The great dahlias are back in the next two pictures.  There was plenty of this everywhere in the campus.  Again note the inviting bench in the second picture.

The next four pictures present different views of the college campus, but the recurring focus is again on the rich greenery and gardens; the buildings are just incidental though the gardens would not have existed without them.  Once again, observe the great benches in two of these pictures.

I would like to return to the great flowers once again and present two more alluring pictures here.  The interplay of light and shadows in the second one is particularly pleasing.

I can’t help repeatedly alluding to the benches as much as to the dahlias in this post.  The two are the most fascinating memories I have of Anoopshahr.  I have written about the garden benches in an earlier post [see: “Eton of India: Mayo College Ajmer – Personal Photo Album Part 4 (Nov 10)] where I also recollected sitting on one such fabulous bench in Kensington Park in far off London ages ago.  Although I have seen more of these in different places within India in recent years, nothing compares to the grandeur and allure of the man-made benches I saw in the two educational complexes of Anoopshahr.  Of course, this is equally true of the nature-made dahlias and the greenery.

In the Mayo College campus at Ajmer I didn’t really have the time to sit on the inviting bench and soak in the surroundings.  Here at Anoopshahr, I was determined to relive the London experience.  So I sat on one such great bench and contemplated the surroundings in unadulterated joy for several minutes.  Here is visible proof of this, captured by a member of the college staff with my own camera.

Anoopshahr is located on the banks of the great river Ganga, which is within walking distance of the two campuses.   I had a chance to look at the vast expanse of the river and a long bridge across it some distance away.  I realized that I was looking at the fabled Ganga within touching distance for the very first time in my life.  The approach to the river bank from the main road was ill maintained and rather repulsive; not so the river itself.  There was enough water in the river for boating, but I didn’t opt for it.  I observed one of my escorts get into a row boat and followed his movements.  At that moment, the image of the legendary musician Bhupen Hazarika singing the equally legendary song titled Ganga behti ho kyun a long time ago flashed by my mind’s eye.  I have heard this stirring and thrilling piece of music any number of times, both in its Hindi and Bengali versions; that day I attached a special significance to it though the particular video clip featuring Hazarika must have been shot somewhere else.  Those who wish to share this experience may like to hear the mp3 audio version of this piece at:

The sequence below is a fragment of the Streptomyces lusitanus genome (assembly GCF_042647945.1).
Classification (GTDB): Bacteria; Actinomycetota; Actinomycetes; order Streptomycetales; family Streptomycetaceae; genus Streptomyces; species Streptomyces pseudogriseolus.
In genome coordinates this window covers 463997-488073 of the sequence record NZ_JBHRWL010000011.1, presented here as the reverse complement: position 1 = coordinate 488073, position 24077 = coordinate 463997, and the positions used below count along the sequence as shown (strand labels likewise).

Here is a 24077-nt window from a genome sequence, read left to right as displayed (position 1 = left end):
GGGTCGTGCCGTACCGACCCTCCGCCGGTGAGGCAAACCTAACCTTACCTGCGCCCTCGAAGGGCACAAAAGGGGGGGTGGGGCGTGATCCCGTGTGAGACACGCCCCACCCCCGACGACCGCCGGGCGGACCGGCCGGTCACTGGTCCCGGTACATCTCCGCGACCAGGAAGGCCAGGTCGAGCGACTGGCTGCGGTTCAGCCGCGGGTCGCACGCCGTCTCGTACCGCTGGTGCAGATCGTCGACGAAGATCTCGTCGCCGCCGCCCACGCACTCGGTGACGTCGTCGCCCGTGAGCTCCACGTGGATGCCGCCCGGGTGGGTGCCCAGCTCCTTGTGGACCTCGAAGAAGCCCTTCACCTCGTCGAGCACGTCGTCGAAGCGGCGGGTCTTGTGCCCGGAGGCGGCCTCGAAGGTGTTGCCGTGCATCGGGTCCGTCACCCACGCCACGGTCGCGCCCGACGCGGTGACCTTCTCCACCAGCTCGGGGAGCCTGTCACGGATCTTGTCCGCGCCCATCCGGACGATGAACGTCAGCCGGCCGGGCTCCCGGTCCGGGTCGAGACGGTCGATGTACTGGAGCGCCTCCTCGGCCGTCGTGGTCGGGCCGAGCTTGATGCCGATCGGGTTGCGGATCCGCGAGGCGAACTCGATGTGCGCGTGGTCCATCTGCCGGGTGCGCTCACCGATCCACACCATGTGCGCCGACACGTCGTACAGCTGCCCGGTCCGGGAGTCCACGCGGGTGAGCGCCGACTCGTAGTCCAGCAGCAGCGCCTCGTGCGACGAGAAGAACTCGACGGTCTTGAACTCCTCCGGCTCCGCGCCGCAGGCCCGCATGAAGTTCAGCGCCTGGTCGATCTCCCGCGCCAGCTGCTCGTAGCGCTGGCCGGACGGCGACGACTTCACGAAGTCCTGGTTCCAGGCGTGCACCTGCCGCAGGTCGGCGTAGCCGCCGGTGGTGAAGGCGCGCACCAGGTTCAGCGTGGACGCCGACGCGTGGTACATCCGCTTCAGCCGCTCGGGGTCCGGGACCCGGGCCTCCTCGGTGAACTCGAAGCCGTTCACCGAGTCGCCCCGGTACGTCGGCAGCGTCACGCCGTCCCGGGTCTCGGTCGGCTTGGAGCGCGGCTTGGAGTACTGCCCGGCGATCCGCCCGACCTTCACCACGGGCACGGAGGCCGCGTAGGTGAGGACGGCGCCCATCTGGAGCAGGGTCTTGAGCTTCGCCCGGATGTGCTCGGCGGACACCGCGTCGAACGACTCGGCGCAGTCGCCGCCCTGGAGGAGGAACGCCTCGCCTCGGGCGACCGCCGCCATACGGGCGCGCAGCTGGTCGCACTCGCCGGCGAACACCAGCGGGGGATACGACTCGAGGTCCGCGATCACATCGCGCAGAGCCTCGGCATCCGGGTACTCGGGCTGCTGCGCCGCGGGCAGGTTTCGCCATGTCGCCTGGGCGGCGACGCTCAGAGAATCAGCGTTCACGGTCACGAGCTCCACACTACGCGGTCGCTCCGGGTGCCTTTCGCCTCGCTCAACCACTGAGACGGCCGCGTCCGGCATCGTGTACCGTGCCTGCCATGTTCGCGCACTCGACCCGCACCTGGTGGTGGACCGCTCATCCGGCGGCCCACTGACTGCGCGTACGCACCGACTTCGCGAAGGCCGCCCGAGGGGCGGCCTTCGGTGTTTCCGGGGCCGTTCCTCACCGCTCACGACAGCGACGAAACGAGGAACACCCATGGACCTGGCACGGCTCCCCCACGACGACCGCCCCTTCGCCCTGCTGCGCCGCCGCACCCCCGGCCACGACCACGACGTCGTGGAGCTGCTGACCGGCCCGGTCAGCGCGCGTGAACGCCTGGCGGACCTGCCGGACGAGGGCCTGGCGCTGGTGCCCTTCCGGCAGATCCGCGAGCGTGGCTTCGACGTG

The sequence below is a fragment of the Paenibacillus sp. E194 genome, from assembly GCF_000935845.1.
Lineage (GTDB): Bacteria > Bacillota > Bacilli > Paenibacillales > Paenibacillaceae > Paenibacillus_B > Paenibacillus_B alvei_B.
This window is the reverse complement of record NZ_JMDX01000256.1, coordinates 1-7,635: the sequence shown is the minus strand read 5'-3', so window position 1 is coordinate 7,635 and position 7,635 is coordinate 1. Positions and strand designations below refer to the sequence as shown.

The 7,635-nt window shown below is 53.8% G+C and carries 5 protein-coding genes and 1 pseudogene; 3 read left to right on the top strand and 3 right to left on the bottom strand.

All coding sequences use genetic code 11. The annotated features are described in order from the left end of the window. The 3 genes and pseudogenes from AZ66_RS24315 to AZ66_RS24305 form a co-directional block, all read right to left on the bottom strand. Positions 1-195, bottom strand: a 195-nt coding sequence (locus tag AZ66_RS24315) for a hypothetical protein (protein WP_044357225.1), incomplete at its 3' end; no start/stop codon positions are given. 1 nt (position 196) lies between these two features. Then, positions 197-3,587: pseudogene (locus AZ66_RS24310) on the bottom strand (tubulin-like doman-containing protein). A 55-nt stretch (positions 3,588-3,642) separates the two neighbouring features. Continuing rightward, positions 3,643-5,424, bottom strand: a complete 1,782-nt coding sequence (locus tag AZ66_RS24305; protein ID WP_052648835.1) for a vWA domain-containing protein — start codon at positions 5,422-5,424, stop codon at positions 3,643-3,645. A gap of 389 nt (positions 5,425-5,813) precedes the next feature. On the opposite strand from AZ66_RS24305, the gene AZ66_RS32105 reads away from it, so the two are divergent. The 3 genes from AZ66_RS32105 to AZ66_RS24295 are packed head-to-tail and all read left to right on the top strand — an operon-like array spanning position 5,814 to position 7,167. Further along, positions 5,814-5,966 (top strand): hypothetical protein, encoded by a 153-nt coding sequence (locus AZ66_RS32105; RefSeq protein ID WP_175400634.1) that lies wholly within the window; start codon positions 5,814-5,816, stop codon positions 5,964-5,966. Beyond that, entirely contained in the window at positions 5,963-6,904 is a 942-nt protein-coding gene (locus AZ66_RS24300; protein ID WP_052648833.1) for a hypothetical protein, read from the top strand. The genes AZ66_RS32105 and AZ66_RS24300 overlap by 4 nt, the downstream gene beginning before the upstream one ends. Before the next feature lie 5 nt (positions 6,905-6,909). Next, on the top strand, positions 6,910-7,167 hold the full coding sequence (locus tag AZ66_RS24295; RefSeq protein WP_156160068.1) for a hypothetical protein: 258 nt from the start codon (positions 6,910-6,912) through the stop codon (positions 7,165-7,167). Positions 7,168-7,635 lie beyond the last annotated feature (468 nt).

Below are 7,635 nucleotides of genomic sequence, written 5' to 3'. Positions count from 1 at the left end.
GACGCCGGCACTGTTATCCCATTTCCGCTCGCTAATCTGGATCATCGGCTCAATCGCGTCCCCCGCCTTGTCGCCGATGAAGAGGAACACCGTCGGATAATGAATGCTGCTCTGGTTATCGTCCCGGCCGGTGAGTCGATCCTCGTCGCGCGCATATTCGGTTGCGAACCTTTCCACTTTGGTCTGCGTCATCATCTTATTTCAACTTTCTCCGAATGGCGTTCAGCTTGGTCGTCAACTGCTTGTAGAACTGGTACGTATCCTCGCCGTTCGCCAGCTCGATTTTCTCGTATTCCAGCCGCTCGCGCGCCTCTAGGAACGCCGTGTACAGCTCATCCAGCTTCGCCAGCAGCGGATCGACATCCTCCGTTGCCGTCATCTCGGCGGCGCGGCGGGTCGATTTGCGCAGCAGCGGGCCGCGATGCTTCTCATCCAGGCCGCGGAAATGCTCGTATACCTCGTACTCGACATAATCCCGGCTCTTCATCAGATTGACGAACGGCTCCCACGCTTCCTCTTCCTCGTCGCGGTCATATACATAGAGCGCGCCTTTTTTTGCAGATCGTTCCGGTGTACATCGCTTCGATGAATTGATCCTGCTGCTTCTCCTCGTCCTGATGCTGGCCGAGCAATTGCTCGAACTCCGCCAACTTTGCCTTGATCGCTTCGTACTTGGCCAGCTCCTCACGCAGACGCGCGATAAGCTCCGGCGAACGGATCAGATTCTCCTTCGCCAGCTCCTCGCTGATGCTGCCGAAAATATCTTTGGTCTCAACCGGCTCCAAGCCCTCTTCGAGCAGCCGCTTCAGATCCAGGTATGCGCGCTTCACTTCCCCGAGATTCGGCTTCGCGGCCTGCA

At the guest house in Anoopshahr, Cdr (Retd) S J Singh, secretary to the educational institutions I visited and a key official of the Jaypee Group, spent considerable time with me in enthralling conversations and previewed the entire picture gallery from which I have presented only a small sample here.  I am grateful to the stimulus he provided for my sharing this photo essay with my readers, including everyone connected with the host institutions.


A V G Rao said...

Appears to be well maintained campus. What about the academic environment?

Dr Vijay said...

Surprised to see such a nice coverage about the campus... it is hard to comment anything about academic environment in such a short trip. I am alumni of this college and I can say its a nice campus equipped with good academic and well disciplined environment, but with limited outer exposure... I know many DPBS's alumni working inside and outside India on respectable position. Please let me know if you like to have more information. Dr. Vijay (